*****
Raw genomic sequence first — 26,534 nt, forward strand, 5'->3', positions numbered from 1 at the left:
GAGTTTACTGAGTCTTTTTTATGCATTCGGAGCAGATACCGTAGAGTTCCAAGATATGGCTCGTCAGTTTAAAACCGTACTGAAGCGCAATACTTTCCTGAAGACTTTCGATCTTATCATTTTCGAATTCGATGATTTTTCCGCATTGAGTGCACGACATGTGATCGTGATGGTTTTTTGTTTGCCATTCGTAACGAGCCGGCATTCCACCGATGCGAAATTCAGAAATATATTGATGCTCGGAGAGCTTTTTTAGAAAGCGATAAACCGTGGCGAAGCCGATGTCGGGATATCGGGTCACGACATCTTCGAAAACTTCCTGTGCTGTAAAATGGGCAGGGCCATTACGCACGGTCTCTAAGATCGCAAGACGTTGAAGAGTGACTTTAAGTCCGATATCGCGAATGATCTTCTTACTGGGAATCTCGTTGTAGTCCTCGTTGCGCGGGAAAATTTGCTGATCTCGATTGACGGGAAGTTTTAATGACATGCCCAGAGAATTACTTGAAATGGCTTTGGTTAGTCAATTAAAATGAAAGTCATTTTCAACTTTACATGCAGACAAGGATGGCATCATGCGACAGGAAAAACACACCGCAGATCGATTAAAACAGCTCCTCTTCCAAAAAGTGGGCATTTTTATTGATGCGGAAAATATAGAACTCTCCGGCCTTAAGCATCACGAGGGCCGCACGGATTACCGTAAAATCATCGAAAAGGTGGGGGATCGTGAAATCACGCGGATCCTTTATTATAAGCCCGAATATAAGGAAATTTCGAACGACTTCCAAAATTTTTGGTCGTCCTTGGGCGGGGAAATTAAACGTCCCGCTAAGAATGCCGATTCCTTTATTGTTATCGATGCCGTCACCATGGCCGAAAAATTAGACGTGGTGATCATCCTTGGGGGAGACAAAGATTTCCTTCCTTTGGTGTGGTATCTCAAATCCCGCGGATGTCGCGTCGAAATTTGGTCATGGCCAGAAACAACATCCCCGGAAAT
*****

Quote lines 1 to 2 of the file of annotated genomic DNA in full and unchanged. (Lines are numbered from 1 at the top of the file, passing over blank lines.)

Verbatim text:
Raw genomic sequence first — 26,534 nt, forward strand, 5'->3', positions numbered from 1 at the left:
GAGTTTACTGAGTCTTTTTTATGCATTCGGAGCAGATACCGTAGAGTTCCAAGATATGGCTCGTCAGTTTAAAACCGTACTGAAGCGCAATACTTTCCTGAAGACTTTCGATCTTATCATTTTCGAATTCGATGATTTTTCCGCATTGAGTGCACGACATGTGATCGTGATGGTTTTTTGTTTGCCATTCGTAACGAGCCGGCATTCCACCGATGCGAAATTCAGAAATATATTGATGCTCGGAGAGCTTTTTTAGAAAGCGATAAACCGTGGCGAAGCCGATGTCGGGATATCGGGTCACGACATCTTCGAAAACTTCCTGTGCTGTAAAATGGGCAGGGCCATTACGCACGGTCTCTAAGATCGCAAGACGTTGAAGAGTGACTTTAAGTCCGATATCGCGAATGATCTTCTTACTGGGAATCTCGTTGTAGTCCTCGTTGCGCGGGAAAATTTGCTGATCTCGATTGACGGGAAGTTTTAATGACATGCCCAGAGAATTACTTGAAATGGCTTTGGTTAGTCAATTAAAATGAAAGTCATTTTCAACTTTACATGCAGACAAGGATGGCATCATGCGACAGGAAAAACACACCGCAGATCGATTAAAACAGCTCCTCTTCCAAAAAGTGGGCATTTTTATTGATGCGGAAAATATAGAACTCTCCGGCCTTAAGCATCACGAGGGCCGCACGGATTACCGTAAAATCATCGAAAAGGTGGGGGATCGTGAAATCACGCGGATCCTTTATTATAAGCCCGAATATAAGGAAATTTCGAACGACTTCCAAAATTTTTGGTCGTCCTTGGGCGGGGAAATTAAACGTCCCGCTAAGAATGCCGATTCCTTTATTGTTATCGATGCCGTCACCATGGCCGAAAAATTAGACGTGGTGATCATCCTTGGGGGAGACAAAGATTTCCTTCCTTTGGTGTGGTATCTCAAATCCCGCGGATGTCGCGTCGAAATTTGGTCATGGCCAGAAACAACATCCCCGGAAAT